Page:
3 Weekly Email Newsletter Template Benefits

Increase open rates and save unsubscribes with insights from these weekly email newsletter templates

Many publishers believe in single-topic email newsletter templates in which every article of content is aligned around the same theme, in order to promote a related product. The exception to this rule is the weekly email newsletter template for subscribers who prefer to be contacted only once a week.

According to Harvard Business Review, the average worker receives 11,680 emails per year. It’s for this reason that people unsubscribe to email newsletters that no longer serve them. The best way to keep subscribers on a list they would otherwise unsubscribe from, is to offer them an opportunity to receive less email, delivered at a lesser frequency.

This is where the weekly email newsletter template comes in, sometimes called a week in review.


Like most publications, you’re probably already sending out an email newsletter every day. The daily email newsletter gets you the most bang for your buck, because you have the chance to drop a subtle promotion or featured product in every email that you send. If you’re ad-driven, you might send out even more, since more deployments equals more revenue.

And you probably already know that a dedicated promotion for a product will work better than a daily email newsletter.

It’s like comparing a newspaper to a direct mail package.

You might happen upon an ad in a newspaper that you act upon, but you’re there for the content, not the ads. Easy distraction. They’re unlikely to provide you with enough info to pick up the phone and purchase right away.

When you open a direct mail package, you know exactly what you’re getting into and you’re going to get more than enough information to make a purchasing decision.

So, why then, would you ever want to send a week in review? A weekly editorial email may not give you as many opportunities to causally promote a product and generate more revenue—so why should you give your readers the option to subscribe to a weekly email newsletter?

1. Some readers don’t have a daily attention span

Unfortunately, many readers don’t have the attention span to open your email every day, but they might be able to commit to you once a week. Giving them the choice to subscribe to a weekly email newsletter means that you won’t scare away people with the fear of an overloaded inbox.

Here’s an example of weekly email newsletter templates from Forester Network and Natural Health Advisory. You can see how they’re implementing our mobile-first stack method, even in their weekly email newsletters.


Screen Shot 2015-08-19 at 9.01.53 AM

2. Subject lines with dates and the word “weekly” get better open rates

According to several studies I’ve read from MailChimp, some of their top-performing subject lines are for weekly or monthly updates. They came in with open rates from 60-92% which is sort of mind-blowing when you think about it.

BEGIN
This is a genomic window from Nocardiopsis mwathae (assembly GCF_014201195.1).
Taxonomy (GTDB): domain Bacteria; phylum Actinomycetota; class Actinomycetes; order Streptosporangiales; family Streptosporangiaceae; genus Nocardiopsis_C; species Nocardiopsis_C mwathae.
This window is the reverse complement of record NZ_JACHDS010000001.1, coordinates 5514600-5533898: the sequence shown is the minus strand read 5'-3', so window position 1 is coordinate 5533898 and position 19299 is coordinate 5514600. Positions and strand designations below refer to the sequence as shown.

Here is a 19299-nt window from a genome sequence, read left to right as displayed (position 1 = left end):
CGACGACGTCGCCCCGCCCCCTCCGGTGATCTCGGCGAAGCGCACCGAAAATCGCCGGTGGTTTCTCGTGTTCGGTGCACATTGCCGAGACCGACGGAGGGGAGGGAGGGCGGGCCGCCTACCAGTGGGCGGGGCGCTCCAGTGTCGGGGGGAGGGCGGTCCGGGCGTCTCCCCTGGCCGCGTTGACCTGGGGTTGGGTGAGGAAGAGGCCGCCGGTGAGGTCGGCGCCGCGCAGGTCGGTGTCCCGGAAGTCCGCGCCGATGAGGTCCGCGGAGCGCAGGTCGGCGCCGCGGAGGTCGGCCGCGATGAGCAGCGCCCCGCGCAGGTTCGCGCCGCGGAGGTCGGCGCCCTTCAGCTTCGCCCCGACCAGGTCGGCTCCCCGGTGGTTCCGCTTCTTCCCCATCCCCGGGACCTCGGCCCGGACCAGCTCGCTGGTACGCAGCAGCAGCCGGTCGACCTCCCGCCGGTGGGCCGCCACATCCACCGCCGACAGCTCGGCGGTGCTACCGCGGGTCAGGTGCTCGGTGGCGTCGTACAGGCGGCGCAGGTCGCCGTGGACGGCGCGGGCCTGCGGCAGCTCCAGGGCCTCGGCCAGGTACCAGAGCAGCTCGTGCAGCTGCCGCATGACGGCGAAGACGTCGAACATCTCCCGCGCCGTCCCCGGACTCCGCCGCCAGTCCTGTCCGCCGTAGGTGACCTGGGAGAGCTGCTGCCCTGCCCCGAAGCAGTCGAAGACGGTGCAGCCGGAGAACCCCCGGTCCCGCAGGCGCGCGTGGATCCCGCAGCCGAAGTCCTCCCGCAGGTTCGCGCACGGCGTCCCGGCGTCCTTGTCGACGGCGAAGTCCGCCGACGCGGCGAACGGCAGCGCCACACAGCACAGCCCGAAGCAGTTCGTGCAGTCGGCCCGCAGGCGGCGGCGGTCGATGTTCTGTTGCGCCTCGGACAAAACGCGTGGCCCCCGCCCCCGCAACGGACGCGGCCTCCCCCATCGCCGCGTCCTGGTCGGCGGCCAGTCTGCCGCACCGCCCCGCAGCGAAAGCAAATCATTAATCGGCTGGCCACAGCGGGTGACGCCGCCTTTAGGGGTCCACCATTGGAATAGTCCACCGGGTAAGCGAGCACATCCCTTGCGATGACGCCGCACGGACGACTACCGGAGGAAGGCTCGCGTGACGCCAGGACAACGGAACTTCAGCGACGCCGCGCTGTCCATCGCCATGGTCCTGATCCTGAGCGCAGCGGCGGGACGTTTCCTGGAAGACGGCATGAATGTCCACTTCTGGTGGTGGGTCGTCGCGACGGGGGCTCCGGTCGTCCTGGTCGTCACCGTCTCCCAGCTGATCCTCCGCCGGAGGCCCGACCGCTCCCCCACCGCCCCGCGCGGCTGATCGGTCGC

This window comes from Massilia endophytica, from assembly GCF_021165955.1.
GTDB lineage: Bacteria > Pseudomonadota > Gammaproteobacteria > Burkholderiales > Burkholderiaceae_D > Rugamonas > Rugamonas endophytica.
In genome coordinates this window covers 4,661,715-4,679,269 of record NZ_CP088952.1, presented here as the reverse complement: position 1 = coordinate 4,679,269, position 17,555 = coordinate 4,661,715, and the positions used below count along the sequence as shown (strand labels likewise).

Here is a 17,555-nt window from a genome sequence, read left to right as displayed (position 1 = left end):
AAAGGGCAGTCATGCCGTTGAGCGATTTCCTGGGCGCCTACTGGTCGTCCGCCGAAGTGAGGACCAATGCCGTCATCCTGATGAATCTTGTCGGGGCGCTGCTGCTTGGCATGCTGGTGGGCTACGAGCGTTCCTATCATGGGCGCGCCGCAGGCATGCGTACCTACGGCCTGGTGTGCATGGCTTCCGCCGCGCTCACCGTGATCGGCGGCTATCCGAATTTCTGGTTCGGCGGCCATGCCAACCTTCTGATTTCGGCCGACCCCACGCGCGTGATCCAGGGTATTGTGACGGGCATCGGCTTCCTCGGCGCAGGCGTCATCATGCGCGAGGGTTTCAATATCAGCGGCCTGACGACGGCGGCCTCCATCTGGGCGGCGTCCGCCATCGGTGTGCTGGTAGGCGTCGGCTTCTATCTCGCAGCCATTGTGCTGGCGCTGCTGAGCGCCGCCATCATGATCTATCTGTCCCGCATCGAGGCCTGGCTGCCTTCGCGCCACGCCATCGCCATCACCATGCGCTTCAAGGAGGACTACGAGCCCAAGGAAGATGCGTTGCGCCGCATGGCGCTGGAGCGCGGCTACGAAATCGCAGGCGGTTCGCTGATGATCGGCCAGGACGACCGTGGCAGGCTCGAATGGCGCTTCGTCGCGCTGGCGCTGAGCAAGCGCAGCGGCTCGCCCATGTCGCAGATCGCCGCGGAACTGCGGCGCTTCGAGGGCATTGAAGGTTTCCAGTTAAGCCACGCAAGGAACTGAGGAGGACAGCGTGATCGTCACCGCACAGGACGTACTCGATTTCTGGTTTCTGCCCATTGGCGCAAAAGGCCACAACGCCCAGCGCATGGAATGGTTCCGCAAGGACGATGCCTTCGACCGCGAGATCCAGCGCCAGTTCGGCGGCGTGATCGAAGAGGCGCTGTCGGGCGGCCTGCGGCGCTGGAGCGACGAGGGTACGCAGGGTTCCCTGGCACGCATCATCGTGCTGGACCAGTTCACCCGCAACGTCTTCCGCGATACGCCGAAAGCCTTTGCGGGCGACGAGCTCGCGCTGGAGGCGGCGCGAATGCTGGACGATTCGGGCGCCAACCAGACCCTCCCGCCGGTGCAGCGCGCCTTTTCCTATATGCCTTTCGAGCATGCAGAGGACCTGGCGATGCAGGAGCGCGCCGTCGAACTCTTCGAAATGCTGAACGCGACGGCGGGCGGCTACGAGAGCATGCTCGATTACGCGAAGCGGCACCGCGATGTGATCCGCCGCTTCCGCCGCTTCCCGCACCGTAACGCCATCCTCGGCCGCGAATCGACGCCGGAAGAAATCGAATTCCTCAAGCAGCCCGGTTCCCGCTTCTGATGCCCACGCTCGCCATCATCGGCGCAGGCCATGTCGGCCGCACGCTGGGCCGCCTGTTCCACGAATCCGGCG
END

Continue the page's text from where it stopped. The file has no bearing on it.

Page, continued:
This is one of their top performing subject lines: Eye on the [COMPANYNAME] Update (Oct 31 – Nov 4)

When I did my own research using the MailChimp subject line research tool (only available to MailChimp users), they were able to tell me which types of weekly email subject lines get the best open rates:

mailchimp weekly subject linesAs it turns out, “week in review” doesn’t pull so great but “weekly update from” knocks it out of the park. Write that down!

3. You can save your unsubscribes

Notice that I haven’t even mentioned how awesome your content should be. This is because when people hit that moment when they see too many email newsletters in their inbox and start on an unsubscribing binge – it will hardly matter. Some people just have a bad day and start hitting the unsubscribe button like there’s no tomorrow.

That’s why you provide them with the option to switch to a weekly email newsletter when they try to unsubscribe. In fact, you probably want to provide them with an option to subscribe to you on Twitter or Facebook too just in case they really want to make it to inbox zero.

I went to my inbox to unsubscribe from a few newsletters to see how publishers were pulling this off.

Here’s an example of Martha Stewart, who you know we love otherwise.

martha stewart unsubscribe

Despite Martha having plenty of email lists that her subscribers could opt into, this is the unfriendly but familiar form we see all too often. An open field and an unsubscribe button. Sadly, it encourages people to unsubscribe in a jiffy. This is the perfect place for a simple call to action that asks them to check off a “week in review” box. Also, include a couple social media buttons for good measure. If someone writes “I get too much email” in the “optional” box, I doubt anyone is following up with an offer to subscribe to something less frequent.

Search Engine Watch has the hang of it though. When the user clicks to unsubscribe from their email, they’re brought to this form where they can uncheck themselves from the list, or add themselves to the weekly list.

weekly email newsletter template from sew

Mequoda Gold Member Natural Health Advisory, has done it right too. They’ve also allowed the user to add or remove themselves from additional topic emails.

weekly email newsletter template from nhai

Although BustedTees.com isn’t a publisher, the format they have set up to either unsubscribe or choose a different list is beautifully laid out. In the publishing world, this makes it simple for readers to change their mind and check off a “week in review” box.

weekly email newsletter template from bustedtees

Sure, offering a weekly email newsletter might mean that some decide to opt into your weekly email newsletter instead of your daily one, but it also means they might opt into it instead of opting out. Which risk are you more willing to take?

This article was originally published in 2009 and has been updated.


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